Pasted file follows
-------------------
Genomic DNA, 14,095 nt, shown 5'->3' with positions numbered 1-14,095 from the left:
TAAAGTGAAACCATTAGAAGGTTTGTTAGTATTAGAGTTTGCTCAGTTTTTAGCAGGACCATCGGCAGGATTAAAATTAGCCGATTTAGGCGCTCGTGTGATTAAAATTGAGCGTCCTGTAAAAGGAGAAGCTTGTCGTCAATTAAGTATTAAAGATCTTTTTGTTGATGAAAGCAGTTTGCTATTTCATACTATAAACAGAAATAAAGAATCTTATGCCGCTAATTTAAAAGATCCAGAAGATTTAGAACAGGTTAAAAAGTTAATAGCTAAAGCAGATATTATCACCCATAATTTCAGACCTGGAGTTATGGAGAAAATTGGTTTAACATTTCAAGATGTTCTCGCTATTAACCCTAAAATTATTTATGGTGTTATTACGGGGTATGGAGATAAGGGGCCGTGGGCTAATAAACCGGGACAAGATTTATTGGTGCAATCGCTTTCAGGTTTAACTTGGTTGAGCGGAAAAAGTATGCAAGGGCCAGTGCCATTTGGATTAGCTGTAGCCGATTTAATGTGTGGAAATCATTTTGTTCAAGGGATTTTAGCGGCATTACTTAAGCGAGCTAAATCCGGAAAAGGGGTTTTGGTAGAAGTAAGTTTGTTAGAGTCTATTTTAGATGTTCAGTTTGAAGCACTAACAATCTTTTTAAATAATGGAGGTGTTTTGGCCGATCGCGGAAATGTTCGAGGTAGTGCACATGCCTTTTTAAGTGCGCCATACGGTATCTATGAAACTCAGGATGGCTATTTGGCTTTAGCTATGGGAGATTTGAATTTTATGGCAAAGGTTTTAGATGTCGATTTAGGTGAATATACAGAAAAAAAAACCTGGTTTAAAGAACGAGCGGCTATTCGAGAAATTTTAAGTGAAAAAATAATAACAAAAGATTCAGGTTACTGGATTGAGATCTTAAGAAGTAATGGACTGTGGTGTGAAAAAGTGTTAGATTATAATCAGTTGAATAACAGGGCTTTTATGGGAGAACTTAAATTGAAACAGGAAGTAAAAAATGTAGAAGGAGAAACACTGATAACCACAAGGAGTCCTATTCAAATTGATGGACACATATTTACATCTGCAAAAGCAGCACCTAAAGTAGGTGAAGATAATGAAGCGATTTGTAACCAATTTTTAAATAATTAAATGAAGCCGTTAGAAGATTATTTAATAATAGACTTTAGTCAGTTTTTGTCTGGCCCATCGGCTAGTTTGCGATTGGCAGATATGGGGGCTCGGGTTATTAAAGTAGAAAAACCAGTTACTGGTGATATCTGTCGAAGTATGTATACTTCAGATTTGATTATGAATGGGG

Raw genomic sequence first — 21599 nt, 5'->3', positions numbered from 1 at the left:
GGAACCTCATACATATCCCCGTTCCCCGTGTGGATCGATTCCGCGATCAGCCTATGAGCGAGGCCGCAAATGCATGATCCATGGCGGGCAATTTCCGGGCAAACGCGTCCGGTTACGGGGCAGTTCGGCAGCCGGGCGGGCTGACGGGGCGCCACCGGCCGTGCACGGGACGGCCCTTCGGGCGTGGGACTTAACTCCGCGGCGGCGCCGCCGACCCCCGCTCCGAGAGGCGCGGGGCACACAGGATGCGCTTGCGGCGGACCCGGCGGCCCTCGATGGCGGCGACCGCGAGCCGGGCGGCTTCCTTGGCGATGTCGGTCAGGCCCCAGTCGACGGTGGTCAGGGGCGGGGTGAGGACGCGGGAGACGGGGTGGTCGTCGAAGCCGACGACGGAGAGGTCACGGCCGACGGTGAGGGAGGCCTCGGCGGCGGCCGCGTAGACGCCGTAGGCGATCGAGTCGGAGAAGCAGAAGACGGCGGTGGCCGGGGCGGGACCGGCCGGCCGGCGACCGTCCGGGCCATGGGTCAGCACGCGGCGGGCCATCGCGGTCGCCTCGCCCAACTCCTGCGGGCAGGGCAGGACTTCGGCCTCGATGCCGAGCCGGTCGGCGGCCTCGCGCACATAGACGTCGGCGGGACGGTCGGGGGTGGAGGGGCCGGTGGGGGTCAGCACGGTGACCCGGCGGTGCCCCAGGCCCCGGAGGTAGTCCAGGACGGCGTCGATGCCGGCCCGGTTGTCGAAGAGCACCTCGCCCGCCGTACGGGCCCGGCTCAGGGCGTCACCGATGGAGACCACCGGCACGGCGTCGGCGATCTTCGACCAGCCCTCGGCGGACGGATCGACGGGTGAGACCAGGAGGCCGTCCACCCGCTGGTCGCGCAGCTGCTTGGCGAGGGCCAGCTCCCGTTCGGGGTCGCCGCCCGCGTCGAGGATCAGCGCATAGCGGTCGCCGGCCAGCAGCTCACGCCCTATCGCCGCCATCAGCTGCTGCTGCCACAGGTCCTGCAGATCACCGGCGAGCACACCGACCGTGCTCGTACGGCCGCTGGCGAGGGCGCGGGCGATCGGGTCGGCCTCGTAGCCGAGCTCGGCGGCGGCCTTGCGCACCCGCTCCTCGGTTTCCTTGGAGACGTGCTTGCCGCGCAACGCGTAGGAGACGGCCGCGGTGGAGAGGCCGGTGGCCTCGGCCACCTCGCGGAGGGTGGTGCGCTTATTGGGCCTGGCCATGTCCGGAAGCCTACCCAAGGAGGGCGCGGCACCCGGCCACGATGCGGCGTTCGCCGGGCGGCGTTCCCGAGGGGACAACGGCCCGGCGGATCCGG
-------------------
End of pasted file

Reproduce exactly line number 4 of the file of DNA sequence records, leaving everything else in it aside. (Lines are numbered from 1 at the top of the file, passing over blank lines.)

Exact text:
GGAACCTCATACATATCCCCGTTCCCCGTGTGGATCGATTCCGCGATCAGCCTATGAGCGAGGCCGCAAATGCATGATCCATGGCGGGCAATTTCCGGGCAAACGCGTCCGGTTACGGGGCAGTTCGGCAGCCGGGCGGGCTGACGGGGCGCCACCGGCCGTGCACGGGACGGCCCTTCGGGCGTGGGACTTAACTCCGCGGCGGCGCCGCCGACCCCCGCTCCGAGAGGCGCGGGGCACACAGGATGCGCTTGCGGCGGACCCGGCGGCCCTCGATGGCGGCGACCGCGAGCCGGGCGGCTTCCTTGGCGATGTCGGTCAGGCCCCAGTCGACGGTGGTCAGGGGCGGGGTGAGGACGCGGGAGACGGGGTGGTCGTCGAAGCCGACGACGGAGAGGTCACGGCCGACGGTGAGGGAGGCCTCGGCGGCGGCCGCGTAGACGCCGTAGGCGATCGAGTCGGAGAAGCAGAAGACGGCGGTGGCCGGGGCGGGACCGGCCGGCCGGCGACCGTCCGGGCCATGGGTCAGCACGCGGCGGGCCATCGCGGTCGCCTCGCCCAACTCCTGCGGGCAGGGCAGGACTTCGGCCTCGATGCCGAGCCGGTCGGCGGCCTCGCGCACATAGACGTCGGCGGGACGGTCGGGGGTGGAGGGGCCGGTGGGGGTCAGCACGGTGACCCGGCGGTGCCCCAGGCCCCGGAGGTAGTCCAGGACGGCGTCGATGCCGGCCCGGTTGTCGAAGAGCACCTCGCCCGCCGTACGGGCCCGGCTCAGGGCGTCACCGATGGAGACCACCGGCACGGCGTCGGCGATCTTCGACCAGCCCTCGGCGGACGGATCGACGGGTGAGACCAGGAGGCCGTCCACCCGCTGGTCGCGCAGCTGCTTGGCGAGGGCCAGCTCCCGTTCGGGGTCGCCGCCCGCGTCGAGGATCAGCGCATAGCGGTCGCCGGCCAGCAGCTCACGCCCTATCGCCGCCATCAGCTGCTGCTGCCACAGGTCCTGCAGATCACCGGCGAGCACACCGACCGTGCTCGTACGGCCGCTGGCGAGGGCGCGGGCGATCGGGTCGGCCTCGTAGCCGAGCTCGGCGGCGGCCTTGCGCACCCGCTCCTCGGTTTCCTTGGAGACGTGCTTGCCGCGCAACGCGTAGGAGACGGCCGCGGTGGAGAGGCCGGTGGCCTCGGCCACCTCGCGGAGGGTGGTGCGCTTATTGGGCCTGGCCATGTCCGGAAGCCTACCCAAGGAGGGCGCGGCACCCGGCCACGATGCGGCGTTCGCCGGGCGGCGTTCCCGAGGGGACAACGGCCCGGCGGATCCGG